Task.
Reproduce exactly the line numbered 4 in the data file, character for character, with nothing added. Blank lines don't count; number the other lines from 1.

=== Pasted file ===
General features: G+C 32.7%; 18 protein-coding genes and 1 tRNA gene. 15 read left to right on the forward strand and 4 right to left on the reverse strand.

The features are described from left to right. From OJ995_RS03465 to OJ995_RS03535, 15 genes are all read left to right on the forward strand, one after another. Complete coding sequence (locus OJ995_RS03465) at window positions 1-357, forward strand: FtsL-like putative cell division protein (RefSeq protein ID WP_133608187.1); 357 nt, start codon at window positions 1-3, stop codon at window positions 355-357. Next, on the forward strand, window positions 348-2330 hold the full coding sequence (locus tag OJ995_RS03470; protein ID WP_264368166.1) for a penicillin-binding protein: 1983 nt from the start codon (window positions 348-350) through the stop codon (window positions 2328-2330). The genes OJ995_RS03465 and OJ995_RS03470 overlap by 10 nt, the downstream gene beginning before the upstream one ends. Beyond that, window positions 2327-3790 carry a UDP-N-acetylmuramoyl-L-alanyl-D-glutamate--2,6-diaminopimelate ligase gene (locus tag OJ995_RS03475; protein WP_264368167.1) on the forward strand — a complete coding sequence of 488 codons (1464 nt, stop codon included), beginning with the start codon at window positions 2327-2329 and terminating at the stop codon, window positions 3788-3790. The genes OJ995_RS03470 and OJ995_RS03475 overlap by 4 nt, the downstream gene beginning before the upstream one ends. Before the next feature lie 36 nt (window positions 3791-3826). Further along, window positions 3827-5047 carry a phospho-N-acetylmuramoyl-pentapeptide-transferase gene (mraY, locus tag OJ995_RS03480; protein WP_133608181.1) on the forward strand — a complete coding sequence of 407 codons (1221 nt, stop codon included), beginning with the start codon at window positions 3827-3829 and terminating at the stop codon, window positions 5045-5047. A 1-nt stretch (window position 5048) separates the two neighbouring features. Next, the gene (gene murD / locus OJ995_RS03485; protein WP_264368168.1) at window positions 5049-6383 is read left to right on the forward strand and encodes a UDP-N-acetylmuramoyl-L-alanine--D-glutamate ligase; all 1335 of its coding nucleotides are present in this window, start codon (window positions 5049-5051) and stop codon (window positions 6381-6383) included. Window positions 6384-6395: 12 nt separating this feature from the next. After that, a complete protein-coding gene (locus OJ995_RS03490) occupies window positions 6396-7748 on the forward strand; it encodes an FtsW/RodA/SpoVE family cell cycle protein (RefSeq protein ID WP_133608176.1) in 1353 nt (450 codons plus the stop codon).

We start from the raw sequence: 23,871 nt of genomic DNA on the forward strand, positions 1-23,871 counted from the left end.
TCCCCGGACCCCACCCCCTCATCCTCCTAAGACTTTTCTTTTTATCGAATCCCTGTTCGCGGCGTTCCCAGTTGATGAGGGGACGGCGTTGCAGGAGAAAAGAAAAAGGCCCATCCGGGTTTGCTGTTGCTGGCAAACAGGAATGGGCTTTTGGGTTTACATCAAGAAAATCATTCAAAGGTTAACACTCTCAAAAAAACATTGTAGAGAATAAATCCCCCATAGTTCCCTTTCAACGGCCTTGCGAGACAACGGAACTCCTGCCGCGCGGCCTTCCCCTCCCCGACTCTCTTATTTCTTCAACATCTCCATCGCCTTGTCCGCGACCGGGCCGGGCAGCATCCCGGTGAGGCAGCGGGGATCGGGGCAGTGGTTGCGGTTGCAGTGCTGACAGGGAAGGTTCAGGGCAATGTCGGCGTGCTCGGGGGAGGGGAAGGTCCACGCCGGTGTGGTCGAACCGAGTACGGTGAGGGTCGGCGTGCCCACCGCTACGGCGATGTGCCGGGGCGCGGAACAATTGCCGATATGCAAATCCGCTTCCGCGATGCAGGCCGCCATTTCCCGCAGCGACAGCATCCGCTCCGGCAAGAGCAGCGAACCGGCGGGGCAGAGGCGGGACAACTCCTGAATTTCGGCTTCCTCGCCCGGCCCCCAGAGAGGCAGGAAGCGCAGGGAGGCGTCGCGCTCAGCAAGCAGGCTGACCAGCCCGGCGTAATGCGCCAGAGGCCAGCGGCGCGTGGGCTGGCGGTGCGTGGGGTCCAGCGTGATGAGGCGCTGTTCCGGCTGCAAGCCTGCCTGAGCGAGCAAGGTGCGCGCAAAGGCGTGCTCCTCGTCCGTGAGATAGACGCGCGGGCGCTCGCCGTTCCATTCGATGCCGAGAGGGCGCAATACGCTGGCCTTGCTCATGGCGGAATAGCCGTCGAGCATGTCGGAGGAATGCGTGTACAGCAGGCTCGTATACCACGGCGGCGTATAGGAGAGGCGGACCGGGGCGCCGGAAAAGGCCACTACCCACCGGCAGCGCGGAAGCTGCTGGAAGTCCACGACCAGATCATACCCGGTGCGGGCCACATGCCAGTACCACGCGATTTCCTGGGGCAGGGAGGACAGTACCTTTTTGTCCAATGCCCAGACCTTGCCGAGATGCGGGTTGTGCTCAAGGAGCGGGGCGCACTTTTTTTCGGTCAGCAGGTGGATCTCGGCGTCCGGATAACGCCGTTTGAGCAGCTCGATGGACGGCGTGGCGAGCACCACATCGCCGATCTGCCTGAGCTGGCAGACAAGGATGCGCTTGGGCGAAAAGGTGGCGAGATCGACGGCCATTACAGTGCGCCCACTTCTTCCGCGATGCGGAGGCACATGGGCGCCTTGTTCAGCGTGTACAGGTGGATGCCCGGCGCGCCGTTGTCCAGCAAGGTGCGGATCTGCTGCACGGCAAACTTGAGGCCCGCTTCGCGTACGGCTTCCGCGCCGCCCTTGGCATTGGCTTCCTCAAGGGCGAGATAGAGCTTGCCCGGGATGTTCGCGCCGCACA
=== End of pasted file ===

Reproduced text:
TCCCCGGACCCCACCCCCTCATCCTCCTAAGACTTTTCTTTTTATCGAATCCCTGTTCGCGGCGTTCCCAGTTGATGAGGGGACGGCGTTGCAGGAGAAAAGAAAAAGGCCCATCCGGGTTTGCTGTTGCTGGCAAACAGGAATGGGCTTTTGGGTTTACATCAAGAAAATCATTCAAAGGTTAACACTCTCAAAAAAACATTGTAGAGAATAAATCCCCCATAGTTCCCTTTCAACGGCCTTGCGAGACAACGGAACTCCTGCCGCGCGGCCTTCCCCTCCCCGACTCTCTTATTTCTTCAACATCTCCATCGCCTTGTCCGCGACCGGGCCGGGCAGCATCCCGGTGAGGCAGCGGGGATCGGGGCAGTGGTTGCGGTTGCAGTGCTGACAGGGAAGGTTCAGGGCAATGTCGGCGTGCTCGGGGGAGGGGAAGGTCCACGCCGGTGTGGTCGAACCGAGTACGGTGAGGGTCGGCGTGCCCACCGCTACGGCGATGTGCCGGGGCGCGGAACAATTGCCGATATGCAAATCCGCTTCCGCGATGCAGGCCGCCATTTCCCGCAGCGACAGCATCCGCTCCGGCAAGAGCAGCGAACCGGCGGGGCAGAGGCGGGACAACTCCTGAATTTCGGCTTCCTCGCCCGGCCCCCAGAGAGGCAGGAAGCGCAGGGAGGCGTCGCGCTCAGCAAGCAGGCTGACCAGCCCGGCGTAATGCGCCAGAGGCCAGCGGCGCGTGGGCTGGCGGTGCGTGGGGTCCAGCGTGATGAGGCGCTGTTCCGGCTGCAAGCCTGCCTGAGCGAGCAAGGTGCGCGCAAAGGCGTGCTCCTCGTCCGTGAGATAGACGCGCGGGCGCTCGCCGTTCCATTCGATGCCGAGAGGGCGCAATACGCTGGCCTTGCTCATGGCGGAATAGCCGTCGAGCATGTCGGAGGAATGCGTGTACAGCAGGCTCGTATACCACGGCGGCGTATAGGAGAGGCGGACCGGGGCGCCGGAAAAGGCCACTACCCACCGGCAGCGCGGAAGCTGCTGGAAGTCCACGACCAGATCATACCCGGTGCGGGCCACATGCCAGTACCACGCGATTTCCTGGGGCAGGGAGGACAGTACCTTTTTGTCCAATGCCCAGACCTTGCCGAGATGCGGGTTGTGCTCAAGGAGCGGGGCGCACTTTTTTTCGGTCAGCAGGTGGATCTCGGCGTCCGGATAACGCCGTTTGAGCAGCTCGATGGACGGCGTGGCGAGCACCACATCGCCGATCTGCCTGAGCTGGCAGACAAGGATGCGCTTGGGCGAAAAGGTGGCGAGATCGACGGCCATTACAGTGCGCCCACTTCTTCCGCGATGCGGAGGCACATGGGCGCCTTGTTCAGCGTGTACAGGTGGATGCCCGGCGCGCCGTTGTCCAGCAAGGTGCGGATCTGCTGCACGGCAAACTTGAGGCCCGCTTCGCGTACGGCTTCCGCGCCGCCCTTGGCATTGGCTTCCTCAAGGGCGAGATAGAGCTTGCCCGGGATGTTCGCGCCGCACA